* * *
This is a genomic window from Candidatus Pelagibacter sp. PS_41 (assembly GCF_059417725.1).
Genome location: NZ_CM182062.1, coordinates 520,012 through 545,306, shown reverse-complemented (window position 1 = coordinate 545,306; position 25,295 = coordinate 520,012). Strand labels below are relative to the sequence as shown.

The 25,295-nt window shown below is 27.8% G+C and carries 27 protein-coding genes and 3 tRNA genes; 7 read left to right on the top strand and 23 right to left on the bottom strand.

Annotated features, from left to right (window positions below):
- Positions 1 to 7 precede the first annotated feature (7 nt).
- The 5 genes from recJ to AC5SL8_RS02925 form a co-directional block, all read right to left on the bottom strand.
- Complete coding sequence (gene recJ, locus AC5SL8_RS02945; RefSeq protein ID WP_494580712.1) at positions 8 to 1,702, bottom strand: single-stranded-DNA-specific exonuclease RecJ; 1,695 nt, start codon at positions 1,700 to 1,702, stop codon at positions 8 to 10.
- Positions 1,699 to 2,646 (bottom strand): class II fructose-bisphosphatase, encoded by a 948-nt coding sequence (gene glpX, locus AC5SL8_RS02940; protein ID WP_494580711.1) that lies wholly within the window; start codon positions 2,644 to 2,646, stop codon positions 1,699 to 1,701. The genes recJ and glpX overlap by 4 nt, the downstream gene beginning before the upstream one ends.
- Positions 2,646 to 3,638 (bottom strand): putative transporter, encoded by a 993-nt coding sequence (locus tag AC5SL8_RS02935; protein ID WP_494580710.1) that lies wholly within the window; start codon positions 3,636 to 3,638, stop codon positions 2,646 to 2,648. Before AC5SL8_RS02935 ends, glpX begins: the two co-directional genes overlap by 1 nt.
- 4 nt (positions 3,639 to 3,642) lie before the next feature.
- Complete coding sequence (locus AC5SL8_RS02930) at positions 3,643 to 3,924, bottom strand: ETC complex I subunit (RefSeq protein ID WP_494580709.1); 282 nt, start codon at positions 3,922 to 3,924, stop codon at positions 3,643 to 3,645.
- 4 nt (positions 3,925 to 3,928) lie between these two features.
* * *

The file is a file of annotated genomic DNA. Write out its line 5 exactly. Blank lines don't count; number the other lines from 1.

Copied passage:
- Positions 1 to 7 precede the first annotated feature (7 nt).